How are fruit trees pollinated?
Most cultivars of apples, pears and plums are, in the main, not self-fertile. This means that in order to produce fruit, these trees need to be planted close to one or more suitable cultivars in flower at the same time.
To help with this, fruit trees are grouped according to when they flower and this is marked on the label when you buy a tree. Trees in the same, or adjacent numbered group should be selected.
When the blossom is out insects, such as bees, are therefore able to cross-pollinate the trees as they buzz around looking for pollen. Even trees that are self-fertile will produce better quality fruit in the presence of a pollinator.
But when you buy your tree, watch out for any that are labeled ‘triploid’. These cultivars will need two trees around them. Triploids have sterile pollen, so they’re not very good at pollinating the trees that pollinate them.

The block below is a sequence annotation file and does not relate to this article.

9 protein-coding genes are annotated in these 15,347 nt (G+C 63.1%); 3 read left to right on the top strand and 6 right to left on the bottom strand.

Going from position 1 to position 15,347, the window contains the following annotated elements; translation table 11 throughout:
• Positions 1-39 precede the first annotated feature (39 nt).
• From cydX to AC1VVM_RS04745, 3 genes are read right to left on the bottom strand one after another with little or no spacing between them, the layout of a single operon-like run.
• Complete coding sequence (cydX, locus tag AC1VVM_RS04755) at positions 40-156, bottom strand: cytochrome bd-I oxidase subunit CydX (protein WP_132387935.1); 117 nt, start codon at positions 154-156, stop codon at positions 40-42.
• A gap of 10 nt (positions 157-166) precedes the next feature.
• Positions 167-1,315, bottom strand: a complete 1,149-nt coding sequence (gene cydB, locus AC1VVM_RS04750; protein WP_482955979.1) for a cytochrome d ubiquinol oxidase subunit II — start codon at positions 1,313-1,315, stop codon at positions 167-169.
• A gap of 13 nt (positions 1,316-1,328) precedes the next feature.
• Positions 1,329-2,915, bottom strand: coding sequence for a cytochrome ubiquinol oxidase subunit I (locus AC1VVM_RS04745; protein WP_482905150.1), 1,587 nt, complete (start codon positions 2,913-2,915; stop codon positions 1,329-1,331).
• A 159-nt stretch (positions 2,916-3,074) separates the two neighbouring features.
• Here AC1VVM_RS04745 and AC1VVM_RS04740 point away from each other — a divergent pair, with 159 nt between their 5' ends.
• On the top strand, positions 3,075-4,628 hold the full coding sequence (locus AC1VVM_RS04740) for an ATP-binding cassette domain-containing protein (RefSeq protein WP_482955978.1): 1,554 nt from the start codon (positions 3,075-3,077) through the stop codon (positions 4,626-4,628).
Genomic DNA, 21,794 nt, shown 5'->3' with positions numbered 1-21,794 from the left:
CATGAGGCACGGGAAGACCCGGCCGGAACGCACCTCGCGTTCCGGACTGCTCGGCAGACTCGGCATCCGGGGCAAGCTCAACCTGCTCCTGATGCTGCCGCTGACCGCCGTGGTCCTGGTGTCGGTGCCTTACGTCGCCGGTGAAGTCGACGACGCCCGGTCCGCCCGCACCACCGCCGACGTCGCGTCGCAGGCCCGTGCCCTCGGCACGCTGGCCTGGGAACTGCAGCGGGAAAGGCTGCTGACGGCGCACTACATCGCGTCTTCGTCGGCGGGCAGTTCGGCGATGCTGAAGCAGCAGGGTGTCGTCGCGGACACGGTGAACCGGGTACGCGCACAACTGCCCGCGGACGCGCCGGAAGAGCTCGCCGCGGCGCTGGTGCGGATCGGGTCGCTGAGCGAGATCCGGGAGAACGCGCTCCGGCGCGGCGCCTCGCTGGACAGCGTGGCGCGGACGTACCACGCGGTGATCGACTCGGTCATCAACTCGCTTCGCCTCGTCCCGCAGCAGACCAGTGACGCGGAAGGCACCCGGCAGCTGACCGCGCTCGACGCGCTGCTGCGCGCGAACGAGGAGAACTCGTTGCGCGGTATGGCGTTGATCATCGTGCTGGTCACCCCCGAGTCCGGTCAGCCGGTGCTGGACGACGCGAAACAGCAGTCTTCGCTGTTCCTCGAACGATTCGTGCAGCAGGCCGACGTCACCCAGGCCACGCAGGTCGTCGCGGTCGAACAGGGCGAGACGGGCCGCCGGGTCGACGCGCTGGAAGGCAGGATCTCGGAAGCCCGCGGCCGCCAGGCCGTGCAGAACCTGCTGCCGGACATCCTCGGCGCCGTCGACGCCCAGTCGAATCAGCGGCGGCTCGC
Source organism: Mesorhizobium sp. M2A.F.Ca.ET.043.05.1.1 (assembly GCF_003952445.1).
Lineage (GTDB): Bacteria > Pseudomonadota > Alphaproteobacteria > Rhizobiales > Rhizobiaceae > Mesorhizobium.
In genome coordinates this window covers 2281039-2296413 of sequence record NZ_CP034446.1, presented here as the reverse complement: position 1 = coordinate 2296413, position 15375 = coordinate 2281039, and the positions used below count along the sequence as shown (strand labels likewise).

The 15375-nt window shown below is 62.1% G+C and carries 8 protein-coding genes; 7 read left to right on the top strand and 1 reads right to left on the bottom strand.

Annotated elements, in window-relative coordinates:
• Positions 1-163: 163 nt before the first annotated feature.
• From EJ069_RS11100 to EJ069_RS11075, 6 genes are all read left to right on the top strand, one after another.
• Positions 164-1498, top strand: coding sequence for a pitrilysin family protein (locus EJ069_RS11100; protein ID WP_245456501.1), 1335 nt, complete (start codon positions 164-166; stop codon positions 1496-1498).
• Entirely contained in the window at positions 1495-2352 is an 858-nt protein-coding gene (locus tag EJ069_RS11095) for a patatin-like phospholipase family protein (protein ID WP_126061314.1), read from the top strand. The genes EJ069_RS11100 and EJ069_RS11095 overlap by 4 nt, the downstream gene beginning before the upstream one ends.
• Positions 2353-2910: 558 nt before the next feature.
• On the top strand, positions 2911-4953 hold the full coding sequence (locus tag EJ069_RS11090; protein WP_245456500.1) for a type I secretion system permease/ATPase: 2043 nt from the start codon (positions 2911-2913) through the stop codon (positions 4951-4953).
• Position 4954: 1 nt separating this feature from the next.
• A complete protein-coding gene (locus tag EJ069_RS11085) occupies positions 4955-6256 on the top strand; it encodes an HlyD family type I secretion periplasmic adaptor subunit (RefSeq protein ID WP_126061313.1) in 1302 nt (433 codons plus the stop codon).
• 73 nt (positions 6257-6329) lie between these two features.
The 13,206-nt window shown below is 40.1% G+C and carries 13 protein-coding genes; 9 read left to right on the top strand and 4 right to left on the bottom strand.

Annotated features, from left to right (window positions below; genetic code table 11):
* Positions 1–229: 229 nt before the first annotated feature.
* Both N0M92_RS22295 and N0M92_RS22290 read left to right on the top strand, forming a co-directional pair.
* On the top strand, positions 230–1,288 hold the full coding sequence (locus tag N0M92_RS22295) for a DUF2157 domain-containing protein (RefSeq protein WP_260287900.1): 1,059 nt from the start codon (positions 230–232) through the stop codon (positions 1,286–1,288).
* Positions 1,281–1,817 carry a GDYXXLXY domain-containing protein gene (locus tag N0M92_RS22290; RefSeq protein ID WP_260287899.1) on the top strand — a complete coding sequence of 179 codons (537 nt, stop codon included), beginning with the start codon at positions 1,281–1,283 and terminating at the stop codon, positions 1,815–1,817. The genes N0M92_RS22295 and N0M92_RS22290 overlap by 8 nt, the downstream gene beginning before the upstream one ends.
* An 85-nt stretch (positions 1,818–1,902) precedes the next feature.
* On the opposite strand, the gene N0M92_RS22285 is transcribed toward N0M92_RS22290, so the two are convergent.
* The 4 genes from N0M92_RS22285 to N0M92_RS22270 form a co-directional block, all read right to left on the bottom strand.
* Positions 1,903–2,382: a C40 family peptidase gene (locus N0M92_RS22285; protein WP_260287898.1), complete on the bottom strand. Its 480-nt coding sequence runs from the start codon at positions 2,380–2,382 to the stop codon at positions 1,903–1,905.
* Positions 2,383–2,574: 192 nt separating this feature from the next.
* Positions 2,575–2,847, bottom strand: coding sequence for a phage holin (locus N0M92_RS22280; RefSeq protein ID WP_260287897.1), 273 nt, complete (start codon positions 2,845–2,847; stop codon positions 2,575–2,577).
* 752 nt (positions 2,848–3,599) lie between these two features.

So you need one tree to pollinate your triploid, and another tree to help pollinate the pollinator!
Another option is to graft a branch or two from a variety of the same pollination group onto the tree – this could be a useful method for those with little space.
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What trees should we plant together?
Blossom begins as early as March or April, with plums and damson flowers appearing first, then pears and cherries. Apples flower through April and into May. Quince and medlar trees flower last.
When it comes to apples and pears, the best way to ensure a harvest through the season is to have a mix of groups of trees that fruit at different times – matching trees that flower really early together with some that flower through the summer and early autumn and then really late varieties.
Classic early apple varieties are ‘Beauty of Bath’, ‘Discovery’ and ‘Irish Peach’ – so good for planting together. While mid-season companions would be ‘Charles Ross’, ‘Cox’s Orange Pippin’ and ‘Egremont Russet’.
A full list of apple and pear pollination groups can be downloaded from the RHS website.